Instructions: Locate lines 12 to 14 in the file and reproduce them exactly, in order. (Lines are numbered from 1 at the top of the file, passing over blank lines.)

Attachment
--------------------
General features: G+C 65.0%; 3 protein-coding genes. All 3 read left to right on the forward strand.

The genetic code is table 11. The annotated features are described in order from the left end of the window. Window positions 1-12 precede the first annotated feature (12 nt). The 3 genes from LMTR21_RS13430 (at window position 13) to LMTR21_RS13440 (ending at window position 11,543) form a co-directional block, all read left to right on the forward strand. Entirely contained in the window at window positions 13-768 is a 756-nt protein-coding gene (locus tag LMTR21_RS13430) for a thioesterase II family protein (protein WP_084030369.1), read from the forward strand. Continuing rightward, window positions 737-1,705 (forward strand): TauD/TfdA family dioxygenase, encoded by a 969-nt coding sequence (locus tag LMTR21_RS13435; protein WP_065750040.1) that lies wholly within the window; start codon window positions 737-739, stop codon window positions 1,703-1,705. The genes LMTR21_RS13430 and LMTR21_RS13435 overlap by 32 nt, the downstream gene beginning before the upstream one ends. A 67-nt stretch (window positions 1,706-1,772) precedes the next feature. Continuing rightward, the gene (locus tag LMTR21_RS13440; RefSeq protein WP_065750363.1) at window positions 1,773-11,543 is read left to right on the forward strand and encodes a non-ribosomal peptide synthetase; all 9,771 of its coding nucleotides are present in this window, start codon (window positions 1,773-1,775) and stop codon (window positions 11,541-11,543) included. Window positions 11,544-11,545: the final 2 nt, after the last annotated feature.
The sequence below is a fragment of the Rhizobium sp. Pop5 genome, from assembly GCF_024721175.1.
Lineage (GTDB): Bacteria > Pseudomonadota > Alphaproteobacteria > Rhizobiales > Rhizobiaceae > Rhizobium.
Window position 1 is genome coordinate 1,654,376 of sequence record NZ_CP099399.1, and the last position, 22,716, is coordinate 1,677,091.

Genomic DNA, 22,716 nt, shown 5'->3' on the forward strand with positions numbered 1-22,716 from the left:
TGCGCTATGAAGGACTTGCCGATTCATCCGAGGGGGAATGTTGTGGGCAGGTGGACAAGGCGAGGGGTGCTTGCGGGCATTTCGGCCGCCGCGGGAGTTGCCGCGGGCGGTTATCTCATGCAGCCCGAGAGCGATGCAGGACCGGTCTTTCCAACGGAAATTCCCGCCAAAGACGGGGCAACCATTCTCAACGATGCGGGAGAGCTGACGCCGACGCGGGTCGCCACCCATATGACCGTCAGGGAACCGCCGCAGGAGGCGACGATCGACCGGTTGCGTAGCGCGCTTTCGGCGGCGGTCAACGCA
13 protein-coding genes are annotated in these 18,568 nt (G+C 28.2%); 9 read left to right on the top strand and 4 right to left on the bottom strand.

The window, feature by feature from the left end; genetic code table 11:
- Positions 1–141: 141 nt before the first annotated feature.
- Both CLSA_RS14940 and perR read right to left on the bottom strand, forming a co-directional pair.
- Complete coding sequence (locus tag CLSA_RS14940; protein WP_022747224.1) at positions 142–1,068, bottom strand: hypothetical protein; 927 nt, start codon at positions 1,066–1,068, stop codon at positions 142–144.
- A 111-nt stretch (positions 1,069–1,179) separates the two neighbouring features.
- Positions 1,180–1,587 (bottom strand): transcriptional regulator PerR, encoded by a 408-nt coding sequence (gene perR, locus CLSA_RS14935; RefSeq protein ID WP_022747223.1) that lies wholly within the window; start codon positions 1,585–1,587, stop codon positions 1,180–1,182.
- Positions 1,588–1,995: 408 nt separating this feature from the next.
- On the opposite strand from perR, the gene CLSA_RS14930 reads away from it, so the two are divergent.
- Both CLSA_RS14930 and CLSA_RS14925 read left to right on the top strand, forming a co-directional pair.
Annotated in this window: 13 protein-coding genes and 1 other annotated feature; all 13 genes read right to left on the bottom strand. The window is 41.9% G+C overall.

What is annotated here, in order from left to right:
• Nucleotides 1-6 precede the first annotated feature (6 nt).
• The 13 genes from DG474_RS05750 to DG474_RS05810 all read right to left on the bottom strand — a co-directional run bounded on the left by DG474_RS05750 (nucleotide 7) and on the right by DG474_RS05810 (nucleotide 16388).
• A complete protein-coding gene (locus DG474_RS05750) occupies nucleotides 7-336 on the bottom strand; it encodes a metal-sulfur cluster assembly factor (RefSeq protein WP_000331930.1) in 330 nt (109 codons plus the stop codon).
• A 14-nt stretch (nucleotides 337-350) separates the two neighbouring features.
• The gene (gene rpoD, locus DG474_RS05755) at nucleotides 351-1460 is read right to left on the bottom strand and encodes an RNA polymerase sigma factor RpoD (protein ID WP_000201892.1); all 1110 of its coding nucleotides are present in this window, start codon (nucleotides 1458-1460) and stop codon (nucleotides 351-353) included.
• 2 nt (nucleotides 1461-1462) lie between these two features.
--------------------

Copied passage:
- Complete coding sequence (locus tag CLSA_RS14940; protein WP_022747224.1) at positions 142–1,068, bottom strand: hypothetical protein; 927 nt, start codon at positions 1,066–1,068, stop codon at positions 142–144.
- A 111-nt stretch (positions 1,069–1,179) separates the two neighbouring features.
- Positions 1,180–1,587 (bottom strand): transcriptional regulator PerR, encoded by a 408-nt coding sequence (gene perR, locus CLSA_RS14935; RefSeq protein ID WP_022747223.1) that lies wholly within the window; start codon positions 1,585–1,587, stop codon positions 1,180–1,182.